This newsletter column is produced by Jack Sheridan

The Baldhead Panoramas – One by One - Year by Year

Three months ago I started a new HBC series of panoramic photographs taken from the top of Mt Baldhead. We are very fortunate to have photos from this great vantage point over a long time period. The Baldhead photos in the series span some fifty years, are accurately dated, and in most cases the photographer identified.

Other factors make them special. First, when the first photo was made in 1874 most of the trees in town had been logged off and there were few to block the view. Second, the photographers used quality cameras with large glass plate negatives that were capable of capturing details. Though most of the glass plates are lost, the prints made from them, faithfully contain the details. When scanned at high resolution, the images yield marvelous results.

So far, in order for you to see a historical progression, I have selected a partial view of the town in 1874 and contrasted that with a view of the same area in 1895.

This month we have the complete 1895 photo which is contrasted here with a complete 1906 photo. I do not know the photographer's identity. It probably was Miller Robinson but could have been an early Herman Simonson work. Next month we will zero in on partial area comparisons of these two panoramic views. Enjoy!

This newsletter column is written by Jack Sheridan.

Click on the picture for a higher resolution copy.
Be patient, it will take a while to download.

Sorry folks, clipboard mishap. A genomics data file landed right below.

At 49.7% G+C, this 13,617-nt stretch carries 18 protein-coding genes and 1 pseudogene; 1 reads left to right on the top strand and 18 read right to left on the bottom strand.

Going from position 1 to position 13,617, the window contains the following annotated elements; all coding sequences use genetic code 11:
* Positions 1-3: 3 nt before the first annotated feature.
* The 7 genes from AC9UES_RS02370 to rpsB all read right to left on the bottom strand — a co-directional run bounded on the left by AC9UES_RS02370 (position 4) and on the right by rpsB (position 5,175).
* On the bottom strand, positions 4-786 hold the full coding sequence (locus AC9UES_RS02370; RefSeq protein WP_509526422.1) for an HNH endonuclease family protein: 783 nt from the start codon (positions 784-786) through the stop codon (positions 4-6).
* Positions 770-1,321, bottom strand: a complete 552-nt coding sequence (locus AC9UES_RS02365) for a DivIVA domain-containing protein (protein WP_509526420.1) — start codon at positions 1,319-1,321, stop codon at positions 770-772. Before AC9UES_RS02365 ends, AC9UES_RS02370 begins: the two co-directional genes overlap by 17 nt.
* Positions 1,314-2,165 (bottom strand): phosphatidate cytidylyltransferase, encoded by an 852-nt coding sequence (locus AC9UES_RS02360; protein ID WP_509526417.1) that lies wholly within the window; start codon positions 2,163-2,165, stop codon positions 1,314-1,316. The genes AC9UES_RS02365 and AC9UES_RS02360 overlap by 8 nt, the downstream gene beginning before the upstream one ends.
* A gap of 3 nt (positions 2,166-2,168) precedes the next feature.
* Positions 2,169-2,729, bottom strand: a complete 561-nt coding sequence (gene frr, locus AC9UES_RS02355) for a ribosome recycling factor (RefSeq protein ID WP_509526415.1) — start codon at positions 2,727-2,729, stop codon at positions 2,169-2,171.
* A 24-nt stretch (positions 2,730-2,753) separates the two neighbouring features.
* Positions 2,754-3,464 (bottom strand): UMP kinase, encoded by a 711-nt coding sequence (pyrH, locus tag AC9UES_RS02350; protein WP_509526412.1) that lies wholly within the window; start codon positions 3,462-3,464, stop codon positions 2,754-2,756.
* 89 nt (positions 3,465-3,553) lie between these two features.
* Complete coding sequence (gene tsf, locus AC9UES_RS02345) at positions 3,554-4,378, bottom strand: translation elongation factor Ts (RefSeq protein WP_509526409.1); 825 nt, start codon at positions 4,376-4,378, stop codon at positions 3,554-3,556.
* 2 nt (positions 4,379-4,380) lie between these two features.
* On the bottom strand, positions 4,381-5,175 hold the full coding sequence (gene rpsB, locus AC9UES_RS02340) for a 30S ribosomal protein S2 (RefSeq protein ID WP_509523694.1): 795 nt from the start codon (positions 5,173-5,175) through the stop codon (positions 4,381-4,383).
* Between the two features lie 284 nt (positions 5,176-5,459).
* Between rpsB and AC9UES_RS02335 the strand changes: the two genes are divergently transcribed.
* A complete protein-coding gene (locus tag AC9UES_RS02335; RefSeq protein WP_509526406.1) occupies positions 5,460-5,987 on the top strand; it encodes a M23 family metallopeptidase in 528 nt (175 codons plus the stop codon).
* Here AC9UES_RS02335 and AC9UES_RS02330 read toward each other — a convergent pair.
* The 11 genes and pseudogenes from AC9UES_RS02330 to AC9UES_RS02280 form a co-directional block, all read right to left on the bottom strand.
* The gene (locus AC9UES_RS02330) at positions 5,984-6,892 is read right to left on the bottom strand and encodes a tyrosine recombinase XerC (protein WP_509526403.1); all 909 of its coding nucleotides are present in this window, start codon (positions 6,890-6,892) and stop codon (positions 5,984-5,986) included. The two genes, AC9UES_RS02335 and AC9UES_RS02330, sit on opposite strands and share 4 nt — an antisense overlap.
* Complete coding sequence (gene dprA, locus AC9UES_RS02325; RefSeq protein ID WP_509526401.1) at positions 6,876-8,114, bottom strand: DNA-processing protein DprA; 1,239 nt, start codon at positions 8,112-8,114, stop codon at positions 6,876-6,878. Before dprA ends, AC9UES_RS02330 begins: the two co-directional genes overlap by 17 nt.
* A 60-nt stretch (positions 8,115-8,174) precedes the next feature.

Antique Mall Booth News!

Our booth at the Saugatuck Antique Pavilion is filled with wonderful and unusual items ready for your Christmas Shopping! The booth carries all the books published by the Historical Society, as well as posters, postcards, maps, mugs and other society items. Great gifts for your Saugatuck friends! A big thank you goes to all those who recently donated their surplus items to fill our new larger space! Come check us out! We are dealer #233 in the green room. If anyone is interested in volunteering four hours for the cause please contact us at
         submitted by Mary Voss & Ken Kutzel

News from the Archives

Recent Additions to the Saugatuck Douglas Historical Society Collection

It's been a busy month at the archives! A number of very important items have been added to our collection.
• A scrap book of 8x10 photographs of people associated with the Douglas Community Hospital donated by Tara Durham
• A number of Saugatuck High School basketball and commencement programs; Saugatuck postcards; An entire set of "The Dope" a newsletter that was sent out to the boys from Douglas who were in the service during WWII 1942-1945, and other items donated by Howard Schultz
• An eight page brochure advertising the Saugatuck Music Festival 1961, promotional items from Douglas and a 1959 map of the Eastern United States listing hotels, including the Hotel Saugatuck (now Coral Gables.) Donated by Ken Kutzel.